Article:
Changes in tenofovir pharmacokinetics (PK) during pregnancy are associated with weight gain and reduction in serum creatinine with enhanced glomerular filtration, according to an analysis presented at the 14th International Pharmacology Workshop.
Physiological changes that occur during pregnancy, including altered gastrointestinal function and increased glomerular filtration rate, have the potential to alter drug disposition. An approximate reduction of one third in tenofovir exposure during pregnancy has previously been observed in other studies.
IMPAACT P1026 is an ongoing, prospective, non-blinded study of PK in pregnant women receiving routine antiretroviral treatment (ART). This analysis included data from women receiving 300 mg tenofovir disoproxil fumarate (135.6 mg tenofovir), either as a standalone in an ART regimen or as a component of a fixed dose combination.
Samples were taken pre-dose and 1, 2, 4, 6, 8, 12 and 24 hours post-dose. Tenofovir plasma concentrations were determined by LC-MS-MS.
Pregnancy stage, serum creatinine, concomitant antiretrovirals (ritonavir boosted PIs), albumin and age were assessed as potential covariates in univariate and multivariate models.
The 86 steady-state PK profiles collected included 650 plasma tenofovir concentrations from 46 women during the second trimester (n=7), third trimester (n=41) and postpartum (n=38); 54 (63%) women received a boosted PI.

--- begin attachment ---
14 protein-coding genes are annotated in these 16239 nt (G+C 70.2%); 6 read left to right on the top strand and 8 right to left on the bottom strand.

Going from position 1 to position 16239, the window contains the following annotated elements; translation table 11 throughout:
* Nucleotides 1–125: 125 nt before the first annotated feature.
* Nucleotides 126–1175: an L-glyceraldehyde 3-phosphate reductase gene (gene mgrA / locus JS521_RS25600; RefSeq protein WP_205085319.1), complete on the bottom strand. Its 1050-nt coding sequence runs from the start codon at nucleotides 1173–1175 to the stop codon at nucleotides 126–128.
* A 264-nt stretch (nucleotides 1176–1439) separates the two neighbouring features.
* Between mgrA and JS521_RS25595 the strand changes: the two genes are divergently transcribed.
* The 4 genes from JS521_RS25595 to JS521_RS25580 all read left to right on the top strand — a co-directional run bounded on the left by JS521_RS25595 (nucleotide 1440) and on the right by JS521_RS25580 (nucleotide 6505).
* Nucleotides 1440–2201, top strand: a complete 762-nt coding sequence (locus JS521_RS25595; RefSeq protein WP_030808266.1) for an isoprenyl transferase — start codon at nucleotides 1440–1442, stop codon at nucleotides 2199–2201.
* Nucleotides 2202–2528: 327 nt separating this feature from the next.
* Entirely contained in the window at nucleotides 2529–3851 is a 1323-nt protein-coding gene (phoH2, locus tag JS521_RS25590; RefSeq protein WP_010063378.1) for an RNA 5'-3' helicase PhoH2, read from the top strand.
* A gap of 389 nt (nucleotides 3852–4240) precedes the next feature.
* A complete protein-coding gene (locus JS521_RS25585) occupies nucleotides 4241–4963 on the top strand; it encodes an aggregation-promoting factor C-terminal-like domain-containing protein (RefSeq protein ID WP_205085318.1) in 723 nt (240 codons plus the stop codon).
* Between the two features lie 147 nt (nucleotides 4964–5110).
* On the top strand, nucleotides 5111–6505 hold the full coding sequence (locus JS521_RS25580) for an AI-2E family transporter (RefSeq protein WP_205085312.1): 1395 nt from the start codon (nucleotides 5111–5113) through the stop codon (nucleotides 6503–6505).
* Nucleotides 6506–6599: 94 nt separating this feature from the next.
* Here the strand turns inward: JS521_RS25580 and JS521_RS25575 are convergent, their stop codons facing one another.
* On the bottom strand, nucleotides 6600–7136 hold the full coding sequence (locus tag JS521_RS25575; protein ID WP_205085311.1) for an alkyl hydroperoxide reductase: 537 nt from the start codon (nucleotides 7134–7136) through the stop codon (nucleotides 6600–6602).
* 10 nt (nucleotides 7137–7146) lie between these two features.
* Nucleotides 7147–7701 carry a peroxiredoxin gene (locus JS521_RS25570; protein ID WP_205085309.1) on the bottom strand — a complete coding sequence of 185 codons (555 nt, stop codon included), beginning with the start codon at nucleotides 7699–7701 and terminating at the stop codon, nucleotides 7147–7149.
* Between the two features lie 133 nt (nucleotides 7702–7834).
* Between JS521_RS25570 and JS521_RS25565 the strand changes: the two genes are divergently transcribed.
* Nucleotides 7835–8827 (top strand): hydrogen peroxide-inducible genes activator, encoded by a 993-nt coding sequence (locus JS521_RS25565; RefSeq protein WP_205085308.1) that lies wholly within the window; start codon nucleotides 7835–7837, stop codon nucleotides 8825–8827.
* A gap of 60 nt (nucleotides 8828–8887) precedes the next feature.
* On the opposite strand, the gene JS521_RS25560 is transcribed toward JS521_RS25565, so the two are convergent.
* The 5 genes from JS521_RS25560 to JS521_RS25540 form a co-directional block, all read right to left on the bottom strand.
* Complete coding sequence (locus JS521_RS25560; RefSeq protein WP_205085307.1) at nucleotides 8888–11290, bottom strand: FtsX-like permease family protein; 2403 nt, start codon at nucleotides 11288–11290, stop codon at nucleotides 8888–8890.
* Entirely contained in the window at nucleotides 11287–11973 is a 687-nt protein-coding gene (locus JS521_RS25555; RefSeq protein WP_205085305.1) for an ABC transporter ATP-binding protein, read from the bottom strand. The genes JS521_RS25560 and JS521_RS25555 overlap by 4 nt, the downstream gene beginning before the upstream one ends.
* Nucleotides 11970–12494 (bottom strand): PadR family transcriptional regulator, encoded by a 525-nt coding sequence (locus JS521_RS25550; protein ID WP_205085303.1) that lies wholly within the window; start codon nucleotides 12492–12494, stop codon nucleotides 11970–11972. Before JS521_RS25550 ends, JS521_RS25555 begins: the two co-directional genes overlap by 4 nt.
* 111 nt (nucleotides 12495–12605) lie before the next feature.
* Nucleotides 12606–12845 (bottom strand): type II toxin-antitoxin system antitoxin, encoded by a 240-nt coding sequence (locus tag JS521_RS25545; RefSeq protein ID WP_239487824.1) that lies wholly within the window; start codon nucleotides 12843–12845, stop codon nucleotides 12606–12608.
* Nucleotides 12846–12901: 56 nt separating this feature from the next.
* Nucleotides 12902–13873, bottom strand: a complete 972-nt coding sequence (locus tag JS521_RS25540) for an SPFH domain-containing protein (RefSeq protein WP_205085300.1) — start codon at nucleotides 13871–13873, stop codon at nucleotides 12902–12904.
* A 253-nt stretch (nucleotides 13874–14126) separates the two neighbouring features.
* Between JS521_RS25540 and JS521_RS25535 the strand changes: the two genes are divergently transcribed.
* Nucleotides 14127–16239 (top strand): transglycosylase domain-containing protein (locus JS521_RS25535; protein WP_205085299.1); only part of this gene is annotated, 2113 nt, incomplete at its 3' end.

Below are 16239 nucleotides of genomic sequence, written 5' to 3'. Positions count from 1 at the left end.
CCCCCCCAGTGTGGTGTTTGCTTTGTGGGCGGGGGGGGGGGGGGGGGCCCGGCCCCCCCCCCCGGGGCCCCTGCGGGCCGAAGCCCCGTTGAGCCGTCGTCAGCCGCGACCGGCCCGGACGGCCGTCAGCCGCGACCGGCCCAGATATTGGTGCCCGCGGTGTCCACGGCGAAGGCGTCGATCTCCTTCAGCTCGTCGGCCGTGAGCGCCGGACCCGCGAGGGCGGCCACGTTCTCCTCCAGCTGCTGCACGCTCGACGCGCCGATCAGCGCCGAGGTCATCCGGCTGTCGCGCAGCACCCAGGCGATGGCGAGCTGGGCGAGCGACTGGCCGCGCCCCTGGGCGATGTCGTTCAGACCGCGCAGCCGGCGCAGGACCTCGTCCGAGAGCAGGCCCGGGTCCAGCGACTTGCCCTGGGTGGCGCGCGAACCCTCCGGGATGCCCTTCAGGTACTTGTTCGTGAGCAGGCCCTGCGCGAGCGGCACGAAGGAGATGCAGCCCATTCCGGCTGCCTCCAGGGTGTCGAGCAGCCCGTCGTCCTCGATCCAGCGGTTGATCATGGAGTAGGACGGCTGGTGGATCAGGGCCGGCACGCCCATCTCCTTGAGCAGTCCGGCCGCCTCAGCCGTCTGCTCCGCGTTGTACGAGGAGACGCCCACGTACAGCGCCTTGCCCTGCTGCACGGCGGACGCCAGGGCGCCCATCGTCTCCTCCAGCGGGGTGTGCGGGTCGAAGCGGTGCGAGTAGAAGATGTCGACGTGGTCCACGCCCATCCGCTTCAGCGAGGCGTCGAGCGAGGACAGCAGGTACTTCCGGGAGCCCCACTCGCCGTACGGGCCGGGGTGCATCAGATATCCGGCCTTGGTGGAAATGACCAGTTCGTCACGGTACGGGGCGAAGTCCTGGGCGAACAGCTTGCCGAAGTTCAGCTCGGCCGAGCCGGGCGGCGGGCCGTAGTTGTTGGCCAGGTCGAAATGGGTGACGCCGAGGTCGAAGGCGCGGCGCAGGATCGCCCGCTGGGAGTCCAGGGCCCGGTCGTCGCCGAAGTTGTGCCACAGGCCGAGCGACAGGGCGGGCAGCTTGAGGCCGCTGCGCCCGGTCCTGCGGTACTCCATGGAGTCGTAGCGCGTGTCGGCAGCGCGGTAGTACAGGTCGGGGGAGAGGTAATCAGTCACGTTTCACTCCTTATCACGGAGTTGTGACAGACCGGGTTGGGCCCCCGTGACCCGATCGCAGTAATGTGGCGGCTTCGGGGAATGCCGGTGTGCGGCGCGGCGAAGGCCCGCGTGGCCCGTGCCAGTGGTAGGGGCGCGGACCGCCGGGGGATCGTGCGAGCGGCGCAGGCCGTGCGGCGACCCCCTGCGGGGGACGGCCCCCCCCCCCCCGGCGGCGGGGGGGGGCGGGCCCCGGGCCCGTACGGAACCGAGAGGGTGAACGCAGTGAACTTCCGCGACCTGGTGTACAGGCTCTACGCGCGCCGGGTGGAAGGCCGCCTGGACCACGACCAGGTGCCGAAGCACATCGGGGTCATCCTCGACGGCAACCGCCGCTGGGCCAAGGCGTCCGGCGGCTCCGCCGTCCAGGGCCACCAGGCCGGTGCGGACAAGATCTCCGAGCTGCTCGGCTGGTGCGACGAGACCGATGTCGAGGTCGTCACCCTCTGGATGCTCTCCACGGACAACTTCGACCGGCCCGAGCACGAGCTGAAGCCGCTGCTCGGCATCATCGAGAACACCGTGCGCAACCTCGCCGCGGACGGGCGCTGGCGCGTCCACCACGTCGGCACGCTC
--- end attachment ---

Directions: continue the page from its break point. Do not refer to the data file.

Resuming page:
The investigators found age, pregnancy state, serum creatinine and age to be associated with CL/F in univariate analysis but only serum creatinine remained significant in the multivariate model.
Post-hoc AUC estimates were significantly lower during the third trimester vs postpartum: GM 2.38 vs 2.90 mcg*h/mL, p=0.009 with a third trimester ratio of 0.83 (90% CI 0.75-0.91).
Powell MB et al. Changes in tenofovir population pharmacokinetics during pregnancy. 14th International Workshop on Clinical Pharmacology. 22-24 April 2013. Amsterdam. Poster abstract PP_03.
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